First of all, you should know that the exchange rate is (currently) approximately 14,000 Indonesian Rupiah (IDR) to $1 USD. And their largest bill is a 100,000 (~$7 USD). So prepare to have a fat wallet full of cash.

And while there are plenty of ATMs around Bali (the same cannot be said of Nusa Penida), they don’t always work with foreign cards. We had countless trips to ATMs that resulted in a “transaction pending” message and no cash.

We had the best luck with the CIMB ATMs. Also, most of the stores and restaurants in the tourist areas of Bali will take a credit card. Just know that they usually add 2-3% on top for the fees that they incur.

#8. The Exchange Rate is Challenging to Compute

Bali, Indonesia - Things to Know & Tips for Visiting: Sacred Monkey Forest in Ubud
Even he is confused

As I mentioned, the exchange rate in Indonesia is about 14,000 Indonesian Rupiah (IDR) to $1 USD. So 140,000 IDR is just about $10 USD. Doing the math quickly in your head can be challenging. It’s also a bit off-putting when you first land on Bali and have to withdraw 3,000,000 IDR from the ATM.

We recently had a friend visit and she stopped at the ATM on her way out of the airport. She was a bit confused and ended up withdrawing 100,000 IDR (~$7 USD). That won’t even cover your Grab ride from the airport. And if you’re paying high ATM fees, it’s a waste of a transaction.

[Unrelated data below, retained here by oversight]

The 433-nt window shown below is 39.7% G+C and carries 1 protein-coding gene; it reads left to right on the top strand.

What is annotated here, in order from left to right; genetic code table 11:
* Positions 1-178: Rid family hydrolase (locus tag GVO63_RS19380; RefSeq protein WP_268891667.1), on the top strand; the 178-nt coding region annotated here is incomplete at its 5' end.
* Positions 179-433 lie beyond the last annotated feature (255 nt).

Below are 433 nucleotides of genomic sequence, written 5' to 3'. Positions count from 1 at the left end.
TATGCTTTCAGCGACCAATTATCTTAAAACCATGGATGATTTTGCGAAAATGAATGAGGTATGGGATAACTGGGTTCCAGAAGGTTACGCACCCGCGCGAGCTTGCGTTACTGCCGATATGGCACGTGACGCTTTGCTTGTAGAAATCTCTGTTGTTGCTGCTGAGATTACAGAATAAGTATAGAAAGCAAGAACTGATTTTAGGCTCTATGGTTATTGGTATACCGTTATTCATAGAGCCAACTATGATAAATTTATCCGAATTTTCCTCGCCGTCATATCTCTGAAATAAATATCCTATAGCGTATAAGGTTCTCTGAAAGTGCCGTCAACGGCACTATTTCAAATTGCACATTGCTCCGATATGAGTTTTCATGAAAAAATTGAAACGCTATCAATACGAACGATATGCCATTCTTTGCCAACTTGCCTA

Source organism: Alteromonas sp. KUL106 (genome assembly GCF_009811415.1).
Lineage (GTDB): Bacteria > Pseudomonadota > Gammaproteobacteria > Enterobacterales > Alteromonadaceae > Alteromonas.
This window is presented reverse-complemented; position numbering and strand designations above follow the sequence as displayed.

On our first trip to Bali, we accidentally paid our taxi driver the equivalent of $70 instead of $7 and had to spend our first afternoon tracking him down. You don’t want to make that mistake!

#9. Keep an Eye out for the “Plus Plus”

Bali, Indonesia - Things to Know & Tips for Visiting: Nasi Campur
This meal is more expensive than it looks

“Plus plus” is the term that refers to the additional tax and service charge that many restaurants add to your bill at the end of your meal. It can range anywhere from 15-21%. If you are attempting to stick to a specific budget, that extra charge can be rather surprising.

Most restaurants state the specific tax and service charge in tiny print at the bottom of their menu. And some restaurants specifically advertise “no plus plus” like our favorite happy hour spot in the Seminyak neighborhood, Ling Lings.